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Best Ribollita

Tuscan Ribollita Soup

Jael McHenry, The Kitchen Daughter

The spicy, creamy, comforting scent of ribollita drifts upward. I breathe it in.
I’m opening the silverware drawer for a spoon when I notice her. On the step stool in the corner of the kitchen, next to the refrigerator, sits Nonna. She is wearing a bright yellow shaker sweater and acid-washed jeans.
Nonna has been dead for twenty years.
Nonetheless, she’s right there. Wearing what she wore and looking how she looked in 1991.
Tuscan Ribollita Soup

Traditional Tuscan Ribollita Soup

Ribollita is a hearty and robust Tuscan soup. Its name means ‘reboiled’ because traditionally, it was made in large quantities and reheated over several days, improving its flavor. Packed with vegetables, beans, and stale bread, Ribollita is a wonderful way to use up leftovers and is a great example of a ‘peasant dish’ turned delicacy.
Prep Time 15 minutes
Cook Time 30 minutes
Total Time 45 minutes
Course Soup
Cuisine Italian
Servings 6


  • 1/4 cup extra-virgin olive oil plus more for drizzling
  • 1 onion finely chopped
  • 2 carrots peeled and chopped
  • 2 celery stalks chopped
  • 4 cloves garlic minced
  • 1 teaspoon salt
  • 1/2 teaspoon freshly ground black pepper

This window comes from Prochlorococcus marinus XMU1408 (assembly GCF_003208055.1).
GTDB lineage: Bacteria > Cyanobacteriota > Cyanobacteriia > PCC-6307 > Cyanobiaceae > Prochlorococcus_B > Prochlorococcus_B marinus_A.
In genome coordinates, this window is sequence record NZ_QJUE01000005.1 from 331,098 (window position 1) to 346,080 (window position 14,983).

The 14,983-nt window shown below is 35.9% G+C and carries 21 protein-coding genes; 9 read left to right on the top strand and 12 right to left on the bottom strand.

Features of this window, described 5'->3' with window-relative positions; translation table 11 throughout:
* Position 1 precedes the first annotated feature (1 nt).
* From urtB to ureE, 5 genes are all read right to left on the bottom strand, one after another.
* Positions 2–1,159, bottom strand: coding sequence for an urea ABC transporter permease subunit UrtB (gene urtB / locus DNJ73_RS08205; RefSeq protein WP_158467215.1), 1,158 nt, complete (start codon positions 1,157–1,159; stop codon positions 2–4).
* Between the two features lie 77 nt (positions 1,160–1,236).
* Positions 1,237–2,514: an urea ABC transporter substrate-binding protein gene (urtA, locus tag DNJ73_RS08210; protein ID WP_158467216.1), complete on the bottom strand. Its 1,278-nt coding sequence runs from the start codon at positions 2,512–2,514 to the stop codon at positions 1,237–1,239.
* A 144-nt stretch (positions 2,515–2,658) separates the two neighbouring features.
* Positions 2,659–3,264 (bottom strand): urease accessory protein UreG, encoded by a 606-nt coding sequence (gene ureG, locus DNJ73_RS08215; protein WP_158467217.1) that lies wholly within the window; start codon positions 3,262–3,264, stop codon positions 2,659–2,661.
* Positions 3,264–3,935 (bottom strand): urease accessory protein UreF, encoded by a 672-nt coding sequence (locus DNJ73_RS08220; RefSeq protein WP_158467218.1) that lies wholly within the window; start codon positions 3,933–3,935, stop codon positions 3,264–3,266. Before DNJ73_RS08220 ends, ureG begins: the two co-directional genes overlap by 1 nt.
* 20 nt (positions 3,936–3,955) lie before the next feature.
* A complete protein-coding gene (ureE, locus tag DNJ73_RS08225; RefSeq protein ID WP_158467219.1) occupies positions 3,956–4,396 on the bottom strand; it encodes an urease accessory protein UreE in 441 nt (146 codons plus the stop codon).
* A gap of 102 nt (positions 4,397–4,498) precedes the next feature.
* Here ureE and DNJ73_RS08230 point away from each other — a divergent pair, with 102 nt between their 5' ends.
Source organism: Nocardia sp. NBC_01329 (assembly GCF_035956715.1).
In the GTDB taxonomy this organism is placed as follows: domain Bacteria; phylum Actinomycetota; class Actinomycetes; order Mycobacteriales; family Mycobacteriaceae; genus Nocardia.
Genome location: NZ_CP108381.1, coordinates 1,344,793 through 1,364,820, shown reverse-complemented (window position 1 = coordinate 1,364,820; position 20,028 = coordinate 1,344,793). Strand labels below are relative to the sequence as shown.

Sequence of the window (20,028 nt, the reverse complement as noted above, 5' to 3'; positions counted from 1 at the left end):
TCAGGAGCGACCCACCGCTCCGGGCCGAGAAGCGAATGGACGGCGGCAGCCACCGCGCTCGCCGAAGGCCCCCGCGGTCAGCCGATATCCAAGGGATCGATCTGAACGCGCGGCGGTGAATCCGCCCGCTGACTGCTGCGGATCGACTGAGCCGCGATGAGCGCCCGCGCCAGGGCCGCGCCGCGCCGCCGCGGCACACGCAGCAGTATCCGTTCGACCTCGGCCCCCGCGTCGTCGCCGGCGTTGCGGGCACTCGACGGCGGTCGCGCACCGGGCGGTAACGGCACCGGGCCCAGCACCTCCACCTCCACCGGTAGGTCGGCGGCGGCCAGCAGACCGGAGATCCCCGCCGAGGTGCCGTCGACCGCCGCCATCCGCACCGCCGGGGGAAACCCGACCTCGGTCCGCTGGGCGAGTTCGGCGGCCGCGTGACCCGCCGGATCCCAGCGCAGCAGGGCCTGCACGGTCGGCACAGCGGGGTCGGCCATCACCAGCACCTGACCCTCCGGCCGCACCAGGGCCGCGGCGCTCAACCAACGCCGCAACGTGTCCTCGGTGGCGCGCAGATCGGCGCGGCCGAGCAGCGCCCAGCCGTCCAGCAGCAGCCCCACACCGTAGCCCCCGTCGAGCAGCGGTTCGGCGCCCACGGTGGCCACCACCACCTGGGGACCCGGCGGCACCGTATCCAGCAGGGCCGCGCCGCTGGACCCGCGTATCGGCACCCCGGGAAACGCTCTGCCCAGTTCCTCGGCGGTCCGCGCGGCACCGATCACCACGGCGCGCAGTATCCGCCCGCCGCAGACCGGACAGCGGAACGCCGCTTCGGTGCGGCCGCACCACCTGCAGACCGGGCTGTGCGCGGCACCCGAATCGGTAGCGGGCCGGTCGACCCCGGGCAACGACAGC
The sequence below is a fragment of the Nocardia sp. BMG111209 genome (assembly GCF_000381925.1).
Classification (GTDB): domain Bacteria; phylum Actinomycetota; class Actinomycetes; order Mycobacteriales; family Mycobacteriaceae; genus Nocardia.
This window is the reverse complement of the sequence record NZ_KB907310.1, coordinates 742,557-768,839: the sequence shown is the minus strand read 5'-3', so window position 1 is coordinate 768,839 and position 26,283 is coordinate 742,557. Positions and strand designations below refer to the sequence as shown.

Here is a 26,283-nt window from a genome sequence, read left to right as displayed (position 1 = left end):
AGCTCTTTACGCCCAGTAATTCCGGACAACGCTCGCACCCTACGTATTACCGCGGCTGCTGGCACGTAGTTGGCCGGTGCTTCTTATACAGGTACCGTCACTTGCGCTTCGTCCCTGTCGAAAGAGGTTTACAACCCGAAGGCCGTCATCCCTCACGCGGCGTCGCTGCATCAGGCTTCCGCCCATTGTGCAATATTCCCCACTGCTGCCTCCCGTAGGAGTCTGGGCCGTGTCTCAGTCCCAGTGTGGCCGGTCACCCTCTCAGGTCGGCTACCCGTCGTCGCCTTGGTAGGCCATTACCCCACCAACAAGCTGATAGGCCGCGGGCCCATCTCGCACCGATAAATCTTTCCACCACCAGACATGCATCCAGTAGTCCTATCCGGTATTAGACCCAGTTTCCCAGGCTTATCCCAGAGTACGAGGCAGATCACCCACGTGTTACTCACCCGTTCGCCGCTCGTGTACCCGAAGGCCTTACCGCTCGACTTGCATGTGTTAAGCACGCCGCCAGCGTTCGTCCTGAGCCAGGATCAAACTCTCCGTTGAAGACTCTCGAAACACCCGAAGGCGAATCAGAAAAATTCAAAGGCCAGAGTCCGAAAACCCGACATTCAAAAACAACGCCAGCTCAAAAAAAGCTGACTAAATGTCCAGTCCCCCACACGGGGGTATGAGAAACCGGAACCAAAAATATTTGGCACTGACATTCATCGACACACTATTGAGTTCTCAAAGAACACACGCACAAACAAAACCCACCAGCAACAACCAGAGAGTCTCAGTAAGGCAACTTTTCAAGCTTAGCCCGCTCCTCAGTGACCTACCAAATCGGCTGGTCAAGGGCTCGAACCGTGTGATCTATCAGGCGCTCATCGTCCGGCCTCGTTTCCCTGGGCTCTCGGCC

• 1 tablespoon tomato paste
  • 1 can 14.5 ounces diced tomatoes
  • 1 pound kale or Swiss chard stems removed, leaves chopped
  • 1/2 head savoy cabbage cored and chopped
  • 1 can 15 ounces cannellini beans, drained and rinsed
  • 1 stale Italian bread loaf torn into pieces
  • 6 cups vegetable broth
  • 1 bay leaf
  • Grated Parmesan cheese for serving


  • In a large pot, heat the olive oil over medium heat. Add the onion, carrots, and celery, cooking until they are softened, around 5-7 minutes. Stir in the garlic, salt, pepper, and tomato paste and cook for another minute.
  • Add the diced tomatoes, along with the kale, cabbage, and cannellini beans to the pot. Stir to combine.
  • Add the torn bread to the pot, followed by the vegetable broth and bay leaf. Bring the soup to a simmer and let it cook for about 30 minutes, or until the vegetables are tender.
  • Once the vegetables are tender, remove the bay leaf. Using a potato masher or back of a spoon, gently mash some of the soup to thicken it. If you prefer a smoother texture, you can use an immersion blender to puree the soup.
  • Serve the soup warm, with a drizzle of olive oil and a sprinkling of Parmesan cheese. The soup tastes even better the next day, once the flavors have had a chance to meld together.
  • Enjoy this hearty, rustic Italian dish and transport your taste buds to the heart of Tuscany!


As with any traditional recipe, there are many variations of Ribollita. Some add pancetta for extra flavor, others add different types of vegetables or beans. Feel free to modify this recipe according to your preference and available ingredients.
Keyword comforting food